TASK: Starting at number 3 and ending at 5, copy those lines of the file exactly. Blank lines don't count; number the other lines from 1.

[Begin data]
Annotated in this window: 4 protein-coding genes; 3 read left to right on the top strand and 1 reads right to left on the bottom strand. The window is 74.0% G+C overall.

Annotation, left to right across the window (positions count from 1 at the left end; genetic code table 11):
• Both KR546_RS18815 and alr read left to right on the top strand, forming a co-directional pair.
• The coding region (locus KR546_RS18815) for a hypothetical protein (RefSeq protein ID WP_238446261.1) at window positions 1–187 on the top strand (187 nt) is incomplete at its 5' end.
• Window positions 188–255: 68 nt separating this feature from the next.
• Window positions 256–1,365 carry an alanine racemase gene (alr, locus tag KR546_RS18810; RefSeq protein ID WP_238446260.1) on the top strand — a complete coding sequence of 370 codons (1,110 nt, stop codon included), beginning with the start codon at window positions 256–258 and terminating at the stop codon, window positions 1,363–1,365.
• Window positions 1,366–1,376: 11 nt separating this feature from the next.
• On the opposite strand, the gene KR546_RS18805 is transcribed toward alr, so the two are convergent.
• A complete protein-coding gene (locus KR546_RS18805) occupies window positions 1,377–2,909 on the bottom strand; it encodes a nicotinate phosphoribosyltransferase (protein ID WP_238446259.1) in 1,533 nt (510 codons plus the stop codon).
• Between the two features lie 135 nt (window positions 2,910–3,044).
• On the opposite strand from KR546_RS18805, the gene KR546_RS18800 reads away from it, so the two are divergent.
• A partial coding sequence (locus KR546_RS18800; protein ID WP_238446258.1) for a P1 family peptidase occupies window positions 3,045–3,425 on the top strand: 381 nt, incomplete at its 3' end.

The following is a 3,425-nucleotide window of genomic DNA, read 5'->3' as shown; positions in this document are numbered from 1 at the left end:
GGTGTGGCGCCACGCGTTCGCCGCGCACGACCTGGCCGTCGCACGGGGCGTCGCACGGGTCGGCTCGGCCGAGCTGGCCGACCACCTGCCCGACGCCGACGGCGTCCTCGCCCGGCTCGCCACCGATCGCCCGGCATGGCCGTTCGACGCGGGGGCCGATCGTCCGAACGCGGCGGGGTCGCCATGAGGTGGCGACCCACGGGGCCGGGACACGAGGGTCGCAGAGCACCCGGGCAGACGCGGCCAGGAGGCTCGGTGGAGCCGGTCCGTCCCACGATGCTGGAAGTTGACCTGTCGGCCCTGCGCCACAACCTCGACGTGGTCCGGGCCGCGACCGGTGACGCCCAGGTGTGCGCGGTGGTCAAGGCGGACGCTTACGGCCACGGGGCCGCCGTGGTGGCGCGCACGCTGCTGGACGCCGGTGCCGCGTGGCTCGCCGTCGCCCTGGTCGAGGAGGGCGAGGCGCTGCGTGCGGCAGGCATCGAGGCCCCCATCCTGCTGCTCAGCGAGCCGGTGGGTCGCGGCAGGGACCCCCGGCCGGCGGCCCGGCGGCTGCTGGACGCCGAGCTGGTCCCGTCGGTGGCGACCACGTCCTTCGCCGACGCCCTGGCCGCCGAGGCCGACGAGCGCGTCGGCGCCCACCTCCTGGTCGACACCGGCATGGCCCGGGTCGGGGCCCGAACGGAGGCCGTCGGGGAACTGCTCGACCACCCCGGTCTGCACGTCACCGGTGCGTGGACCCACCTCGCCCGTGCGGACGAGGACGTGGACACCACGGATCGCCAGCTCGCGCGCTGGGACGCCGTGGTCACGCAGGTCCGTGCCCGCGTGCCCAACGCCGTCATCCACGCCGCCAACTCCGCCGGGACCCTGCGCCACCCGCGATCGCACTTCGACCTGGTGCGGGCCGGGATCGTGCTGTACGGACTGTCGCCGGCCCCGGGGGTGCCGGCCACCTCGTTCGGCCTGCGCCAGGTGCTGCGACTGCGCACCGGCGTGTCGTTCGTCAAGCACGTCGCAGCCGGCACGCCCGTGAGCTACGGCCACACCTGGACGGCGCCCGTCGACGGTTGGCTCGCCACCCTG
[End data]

• Both KR546_RS18815 and alr read left to right on the top strand, forming a co-directional pair.
• The coding region (locus KR546_RS18815) for a hypothetical protein (RefSeq protein ID WP_238446261.1) at window positions 1–187 on the top strand (187 nt) is incomplete at its 5' end.
• Window positions 188–255: 68 nt separating this feature from the next.